The following was adapted from ‘Historic Armenia After 100 Years’ (Stone Garden Press, $39.95, Pub. Feb. 2015) by Matthew Karanian. Pre-order now for $35 postpaid in the U.S. from Stone Garden Productions, PO Box 7758, Northridge, CA 91327, or pay with credit card by requesting an invoice from [email protected]
The village of Chunkush was home to about 10,000 Armenians, and hardly anyone else, until 1915.
That’s when the Armenians were driven out, and were marched for two hours to a ravine known as the Dudan Gorge. Once they arrived at the ravine, they were herded by the force of batons and bayonets into its depths. Here they died, if they hadn’t already perished before entering the abyss.
One young Armenian girl, not more than 10 years of age, stood at the edge of death. She was part of a group that had been marched to the ravine on one of the killing days—the day on which her Chunkush neighborhood had been selected for this “deportation.”
This girl was pretty, and she must have captured the attention of one of the Turkish soldiers who was herding the Armenians to their deaths. Her life was spared. At the age of 10, she became the soldier’s bride.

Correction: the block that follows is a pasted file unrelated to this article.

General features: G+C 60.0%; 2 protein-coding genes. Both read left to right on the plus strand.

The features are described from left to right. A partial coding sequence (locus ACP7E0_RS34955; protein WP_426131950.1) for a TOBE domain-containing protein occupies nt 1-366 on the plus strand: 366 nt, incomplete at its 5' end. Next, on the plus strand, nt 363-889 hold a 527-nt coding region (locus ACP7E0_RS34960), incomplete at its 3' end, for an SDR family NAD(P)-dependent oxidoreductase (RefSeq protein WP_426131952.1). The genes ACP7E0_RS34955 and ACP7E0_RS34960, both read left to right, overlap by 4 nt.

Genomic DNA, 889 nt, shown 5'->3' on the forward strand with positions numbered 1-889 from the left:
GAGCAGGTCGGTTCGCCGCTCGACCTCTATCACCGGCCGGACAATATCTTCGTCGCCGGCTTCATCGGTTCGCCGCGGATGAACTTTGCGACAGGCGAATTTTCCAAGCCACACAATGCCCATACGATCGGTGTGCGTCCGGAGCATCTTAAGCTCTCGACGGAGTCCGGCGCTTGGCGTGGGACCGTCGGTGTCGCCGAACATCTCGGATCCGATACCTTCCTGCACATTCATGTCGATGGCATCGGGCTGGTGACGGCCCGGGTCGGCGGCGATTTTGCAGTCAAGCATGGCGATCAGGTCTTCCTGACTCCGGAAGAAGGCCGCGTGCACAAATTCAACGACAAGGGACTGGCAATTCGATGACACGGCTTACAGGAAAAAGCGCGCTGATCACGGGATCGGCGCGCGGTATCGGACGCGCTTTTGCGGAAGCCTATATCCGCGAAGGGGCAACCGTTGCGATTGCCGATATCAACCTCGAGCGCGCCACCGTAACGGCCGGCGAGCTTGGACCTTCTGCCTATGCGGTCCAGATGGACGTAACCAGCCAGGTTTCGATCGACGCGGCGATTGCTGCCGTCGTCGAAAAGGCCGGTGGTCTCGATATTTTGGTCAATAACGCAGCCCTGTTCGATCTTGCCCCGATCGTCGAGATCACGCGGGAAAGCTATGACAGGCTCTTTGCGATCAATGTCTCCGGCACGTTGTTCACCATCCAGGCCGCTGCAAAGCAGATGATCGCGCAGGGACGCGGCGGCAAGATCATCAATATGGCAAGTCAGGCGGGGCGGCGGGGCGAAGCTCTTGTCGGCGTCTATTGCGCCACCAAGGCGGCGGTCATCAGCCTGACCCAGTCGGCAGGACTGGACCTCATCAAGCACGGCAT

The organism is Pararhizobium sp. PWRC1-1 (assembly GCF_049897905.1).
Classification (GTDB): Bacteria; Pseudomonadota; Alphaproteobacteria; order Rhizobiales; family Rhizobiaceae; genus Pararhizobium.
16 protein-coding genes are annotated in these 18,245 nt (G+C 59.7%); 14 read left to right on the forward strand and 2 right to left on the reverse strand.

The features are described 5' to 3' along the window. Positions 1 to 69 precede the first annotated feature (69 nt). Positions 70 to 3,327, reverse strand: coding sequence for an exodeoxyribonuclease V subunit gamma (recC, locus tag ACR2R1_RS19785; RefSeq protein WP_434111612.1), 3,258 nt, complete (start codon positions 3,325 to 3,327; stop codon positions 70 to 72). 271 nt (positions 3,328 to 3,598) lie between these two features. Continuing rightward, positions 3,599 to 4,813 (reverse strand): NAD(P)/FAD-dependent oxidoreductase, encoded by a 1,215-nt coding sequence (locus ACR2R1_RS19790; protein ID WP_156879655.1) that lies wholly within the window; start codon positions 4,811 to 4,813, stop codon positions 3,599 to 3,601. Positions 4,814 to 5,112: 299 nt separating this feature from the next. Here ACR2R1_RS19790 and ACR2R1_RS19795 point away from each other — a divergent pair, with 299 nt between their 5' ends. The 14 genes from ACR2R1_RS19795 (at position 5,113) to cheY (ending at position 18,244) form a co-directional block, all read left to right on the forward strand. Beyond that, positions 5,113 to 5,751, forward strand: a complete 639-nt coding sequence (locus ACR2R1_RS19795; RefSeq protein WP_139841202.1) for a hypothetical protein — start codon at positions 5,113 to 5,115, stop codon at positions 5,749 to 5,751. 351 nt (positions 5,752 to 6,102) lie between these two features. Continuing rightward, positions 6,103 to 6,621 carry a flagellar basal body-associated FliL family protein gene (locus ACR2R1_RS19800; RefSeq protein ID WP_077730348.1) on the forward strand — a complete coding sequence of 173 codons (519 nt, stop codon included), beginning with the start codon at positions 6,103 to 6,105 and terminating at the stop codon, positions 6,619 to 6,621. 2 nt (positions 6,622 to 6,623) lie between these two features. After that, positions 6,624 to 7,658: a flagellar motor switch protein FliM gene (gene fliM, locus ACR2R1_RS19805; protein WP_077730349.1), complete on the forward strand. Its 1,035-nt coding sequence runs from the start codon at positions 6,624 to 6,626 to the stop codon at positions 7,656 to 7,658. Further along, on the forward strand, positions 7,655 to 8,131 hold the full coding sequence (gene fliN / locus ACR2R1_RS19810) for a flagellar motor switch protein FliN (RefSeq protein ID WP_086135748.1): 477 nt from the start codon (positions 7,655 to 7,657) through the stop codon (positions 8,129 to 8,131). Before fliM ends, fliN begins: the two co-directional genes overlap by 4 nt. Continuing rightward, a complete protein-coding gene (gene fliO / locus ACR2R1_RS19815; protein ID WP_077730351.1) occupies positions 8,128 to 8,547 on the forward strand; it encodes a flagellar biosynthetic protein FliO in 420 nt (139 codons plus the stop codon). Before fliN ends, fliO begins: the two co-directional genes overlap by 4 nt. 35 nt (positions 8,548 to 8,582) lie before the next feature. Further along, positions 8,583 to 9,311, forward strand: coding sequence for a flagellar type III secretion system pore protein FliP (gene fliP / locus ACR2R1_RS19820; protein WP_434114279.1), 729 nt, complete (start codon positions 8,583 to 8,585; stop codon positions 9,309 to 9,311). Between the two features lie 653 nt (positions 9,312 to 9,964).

Five years later, in 1920, a baby was born from their union. This baby, named Asiya, was raised in Chunkush by her mother, a genocide survivor who had been able to remain in the home of her husband as one of the village’s “hidden Armenians.”
When I met Asiya in 2014, she was the oldest surviving Armenian, and indeed, the only Armenian, of Chunkush. Speaking through a translator, Asiya told me her story.
Her father, the Turkish soldier, had died when Asiya was three or four years old. While Asiya was growing up, Asiya’s mother had taught her that she was an Armenian child. Her mother also taught her that her identity as an Armenian was information that they could not share with the neighbors. Their identity had to remain hidden.
Asiya was married off to a much older man when she was 11 years old. There was no right to pick your own husband, she told me. “They gave me to whoever they thought was appropriate.” She and her husband stayed in Chunkush, and raised two daughters and a son.
I asked Asiya about the massacres of 1915. Her mother must have explained to her what had happened. But Asiya refused to talk about it. She did talk a bit about the old days.
“Chunkush was once very beautiful. The churches were so beautiful in the past,” she told me. But now “nothing remains from the old times. They even destroyed all the [Armenian] cemeteries.”
Asiya must have been about 95 years old when I met her in 2014. Her life has been swept along in a torrent of sadness. I asked her how she feels when, as the only Armenian of Chunkush, she meets Armenian visitors from the fiaspora.
“I get happy as much as a mountain,” she told me.